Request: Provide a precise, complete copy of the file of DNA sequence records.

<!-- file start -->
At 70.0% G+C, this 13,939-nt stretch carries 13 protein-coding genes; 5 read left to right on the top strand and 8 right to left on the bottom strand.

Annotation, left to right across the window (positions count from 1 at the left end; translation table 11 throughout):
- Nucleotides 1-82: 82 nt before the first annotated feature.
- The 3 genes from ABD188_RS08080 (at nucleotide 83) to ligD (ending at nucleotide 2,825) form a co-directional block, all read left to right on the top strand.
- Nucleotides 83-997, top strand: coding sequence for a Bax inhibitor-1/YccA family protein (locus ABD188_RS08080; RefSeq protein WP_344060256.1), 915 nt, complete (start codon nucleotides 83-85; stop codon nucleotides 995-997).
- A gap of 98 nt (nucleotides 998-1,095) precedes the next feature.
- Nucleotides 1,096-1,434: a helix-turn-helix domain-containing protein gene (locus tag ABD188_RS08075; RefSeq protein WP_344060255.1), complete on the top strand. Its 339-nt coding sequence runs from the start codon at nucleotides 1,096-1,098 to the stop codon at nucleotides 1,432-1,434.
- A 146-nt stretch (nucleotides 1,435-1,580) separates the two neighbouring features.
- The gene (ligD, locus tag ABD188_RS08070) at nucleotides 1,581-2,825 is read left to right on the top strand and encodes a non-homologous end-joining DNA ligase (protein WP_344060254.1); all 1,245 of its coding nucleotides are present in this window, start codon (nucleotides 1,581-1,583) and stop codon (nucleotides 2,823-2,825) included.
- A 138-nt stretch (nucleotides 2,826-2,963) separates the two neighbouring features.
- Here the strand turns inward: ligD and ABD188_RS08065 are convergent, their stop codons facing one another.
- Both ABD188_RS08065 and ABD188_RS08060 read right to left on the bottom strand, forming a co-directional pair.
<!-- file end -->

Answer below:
At 70.0% G+C, this 13,939-nt stretch carries 13 protein-coding genes; 5 read left to right on the top strand and 8 right to left on the bottom strand.

Annotation, left to right across the window (positions count from 1 at the left end; translation table 11 throughout):
- Nucleotides 1-82: 82 nt before the first annotated feature.
- The 3 genes from ABD188_RS08080 (at nucleotide 83) to ligD (ending at nucleotide 2,825) form a co-directional block, all read left to right on the top strand.
- Nucleotides 83-997, top strand: coding sequence for a Bax inhibitor-1/YccA family protein (locus ABD188_RS08080; RefSeq protein WP_344060256.1), 915 nt, complete (start codon nucleotides 83-85; stop codon nucleotides 995-997).
- A gap of 98 nt (nucleotides 998-1,095) precedes the next feature.
- Nucleotides 1,096-1,434: a helix-turn-helix domain-containing protein gene (locus tag ABD188_RS08075; RefSeq protein WP_344060255.1), complete on the top strand. Its 339-nt coding sequence runs from the start codon at nucleotides 1,096-1,098 to the stop codon at nucleotides 1,432-1,434.
- A 146-nt stretch (nucleotides 1,435-1,580) separates the two neighbouring features.
- The gene (ligD, locus tag ABD188_RS08070) at nucleotides 1,581-2,825 is read left to right on the top strand and encodes a non-homologous end-joining DNA ligase (protein WP_344060254.1); all 1,245 of its coding nucleotides are present in this window, start codon (nucleotides 1,581-1,583) and stop codon (nucleotides 2,823-2,825) included.
- A 138-nt stretch (nucleotides 2,826-2,963) separates the two neighbouring features.
- Here the strand turns inward: ligD and ABD188_RS08065 are convergent, their stop codons facing one another.
- Both ABD188_RS08065 and ABD188_RS08060 read right to left on the bottom strand, forming a co-directional pair.